(Bloomberg) -- The US House passed $61 billion in fresh aid for Ukraine on Saturday, ending a six-month political impasse during which Kyiv’s stockpiles dwindled in its war against Russia. 

The Ukraine aid will be combined with funding for Israel and Taiwan, for a foreign assistance package totaling $95 billion. 

Speaker Mike Johnson worked with Democrats and overcame fierce objections from within his own party to funding Ukraine, ultimately pushing that legislation to passage on a 311 to 112 bipartisan vote. 

“We did our work here and history will judge us well,” Johnson said after the vote. 

The Senate is expected to pass the package, which was negotiated with the White House, next week. Senate Democrats and Republicans agreed to take it up on Tuesday, starting with procedural votes, Majority Leader Chuck Schumer said in a statement.   

The vote marks a victory for Republican defense hawks against the more isolationist wing of the party led by Donald Trump. Even so, more Republicans voted against further aid to Ukraine than in favor.

“We cannot be afraid of our shadows. We must be strong. We have to do what’s right,” House Foreign Affairs Chairman Michael McCaul, a Texas Republican, said. 

Read more: Ultra Conservative Johnson Counts on Democrats for His Survival

Ukrainian President Volodymyr Zelenskiy quickly celebrated the vote on the social media platform X. A spokesman for Russian President Vladimir Putin decried the fresh aid. 

Democrats and some Republicans waved Ukrainian flags during the vote, a rare moment of bipartisanship in a bitterly and narrowly divided House. 

“Traditional House Republicans led by Speaker Mike Johnson have risen to the occasion,” House Democratic leader Hakeem Jeffries said. “We have a responsibility to push back against authoritarianism.”

Taiwan, TikTok

The House earlier Saturday passed an $8 billion aid package aimed at averting Chinese aggression against Taiwan. The chamber also passed a bill that would force Chinese-controlled ByteDance Ltd to divest itself from the popular social media app TikTok or face a US ban. 

That bill also allows the confiscation of Russian dollar assets to help fund assistance to Ukraine. Russia will retaliate for any confiscation of its property, the Tass newswire quoted Putin’s spokesman Dmitry Peskov as saying.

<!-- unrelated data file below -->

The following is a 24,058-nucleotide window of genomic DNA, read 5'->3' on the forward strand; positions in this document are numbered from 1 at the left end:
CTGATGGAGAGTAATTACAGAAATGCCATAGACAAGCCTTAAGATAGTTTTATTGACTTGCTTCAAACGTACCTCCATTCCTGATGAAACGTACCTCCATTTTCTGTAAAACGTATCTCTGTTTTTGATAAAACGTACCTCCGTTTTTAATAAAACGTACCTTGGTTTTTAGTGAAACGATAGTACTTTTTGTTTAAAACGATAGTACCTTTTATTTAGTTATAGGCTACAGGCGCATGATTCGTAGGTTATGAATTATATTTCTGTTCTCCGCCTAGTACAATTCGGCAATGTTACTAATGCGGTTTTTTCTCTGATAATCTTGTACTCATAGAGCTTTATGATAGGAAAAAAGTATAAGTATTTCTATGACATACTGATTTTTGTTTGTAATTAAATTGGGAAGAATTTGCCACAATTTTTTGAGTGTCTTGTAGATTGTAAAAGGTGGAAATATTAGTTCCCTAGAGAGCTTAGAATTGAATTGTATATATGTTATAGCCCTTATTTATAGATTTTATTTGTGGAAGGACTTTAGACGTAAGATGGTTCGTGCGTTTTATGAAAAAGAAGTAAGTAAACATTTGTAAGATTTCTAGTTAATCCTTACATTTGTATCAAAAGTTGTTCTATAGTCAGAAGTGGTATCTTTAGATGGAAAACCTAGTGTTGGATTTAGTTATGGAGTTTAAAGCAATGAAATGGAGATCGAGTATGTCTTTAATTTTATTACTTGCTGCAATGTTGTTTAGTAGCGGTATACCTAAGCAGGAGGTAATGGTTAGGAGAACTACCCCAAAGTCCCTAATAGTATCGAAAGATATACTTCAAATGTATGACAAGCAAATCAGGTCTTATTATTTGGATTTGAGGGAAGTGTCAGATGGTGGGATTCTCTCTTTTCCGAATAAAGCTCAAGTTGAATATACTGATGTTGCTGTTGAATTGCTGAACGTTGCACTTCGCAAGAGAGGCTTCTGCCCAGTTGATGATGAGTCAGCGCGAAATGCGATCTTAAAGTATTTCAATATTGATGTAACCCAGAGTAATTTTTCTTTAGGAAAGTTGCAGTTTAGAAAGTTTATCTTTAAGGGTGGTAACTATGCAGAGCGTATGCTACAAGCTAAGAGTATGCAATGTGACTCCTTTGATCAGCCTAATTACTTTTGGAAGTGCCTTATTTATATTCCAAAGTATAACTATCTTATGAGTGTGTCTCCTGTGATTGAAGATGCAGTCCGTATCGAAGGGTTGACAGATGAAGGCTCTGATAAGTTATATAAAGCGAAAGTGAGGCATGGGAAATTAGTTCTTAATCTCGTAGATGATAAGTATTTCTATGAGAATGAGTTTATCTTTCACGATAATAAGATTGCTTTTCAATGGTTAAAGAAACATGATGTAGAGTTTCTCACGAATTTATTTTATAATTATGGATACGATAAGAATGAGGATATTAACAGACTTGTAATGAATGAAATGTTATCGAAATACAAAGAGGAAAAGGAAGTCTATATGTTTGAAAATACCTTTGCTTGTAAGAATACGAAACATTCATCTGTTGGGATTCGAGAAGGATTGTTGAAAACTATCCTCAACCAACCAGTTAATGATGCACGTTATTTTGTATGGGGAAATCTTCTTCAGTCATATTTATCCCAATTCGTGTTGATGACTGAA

The Senate aims to begin voting Tuesday on the combined package.

The $61 billion Ukraine bill has $13 billion to replenish US stockpiles for weapons already given to Ukraine and $14 billion for US defense systems for Ukraine. It also has $7 billion for US military operations in the region.

The bill’s $9.5 billion in economic assistance to Ukraine comes in the form of a loan that the president can fully forgive after the next election. The loan idea was first floated by Trump, the GOP’s presumptive nominee. 

The Taiwan aid bill includes $2 billion in foreign military financing for Taiwan and $1.9 billion to replenish US weapons stocks to cover items and services provided for Taiwan. It also has $3.3 billion to develop submarine infrastructure. 

The Israel aid bill, which passed on a 366 to 58 vote, includes $4 billion for Israel’s missile defenses in the wake of last weekend’s drone and missile attacks by Iran. It provides $9 billion in global humanitarian aid including for use in Gaza at Democrats’ insistence.

Risky Move

Johnson ignored demands from ultra-conservatives to attach Republican-only US border legislation, which would have sunk its chances in the Democratic-controlled Senate. 

He also relied on Democrats to clear procedural hurdles for the legislation, breaking from decades of tradition and putting his speakership at risk. 

President Joe Biden welcomed the House vote, thanking Johnson, Jeffries and lawmakers “who voted to put our national security first.” He urged the Senate to pass the aid package quickly so he can sign it into law.

Three ultraconservative lawmakers — Marjorie Taylor Greene of Georgia, Thomas Massie of Kentucky and Paul Gosar of Arizona — say they are prepared to vote to oust Johnson from his job. 

“Nothing is done to secure our border or reduce our debt,” Greene said on Saturday. “Ukraine is not even a member of NATO.”

Massie on Saturday said he hoped the mounting Republican opposition would ultimately force Johnson to resign. 

“But if it comes to it, a vote will be called,” to remove Johnson, he said. 

To strip Johnson of his speakership, these rebels would need the cooperation of Democrats, many of whom have said they’d protect the Louisiana Republican after he struck the foreign aid deal. 

--With assistance from Steven T. Dennis.

(Updates with Schumer statement on Senate action in fifth paragraph.)

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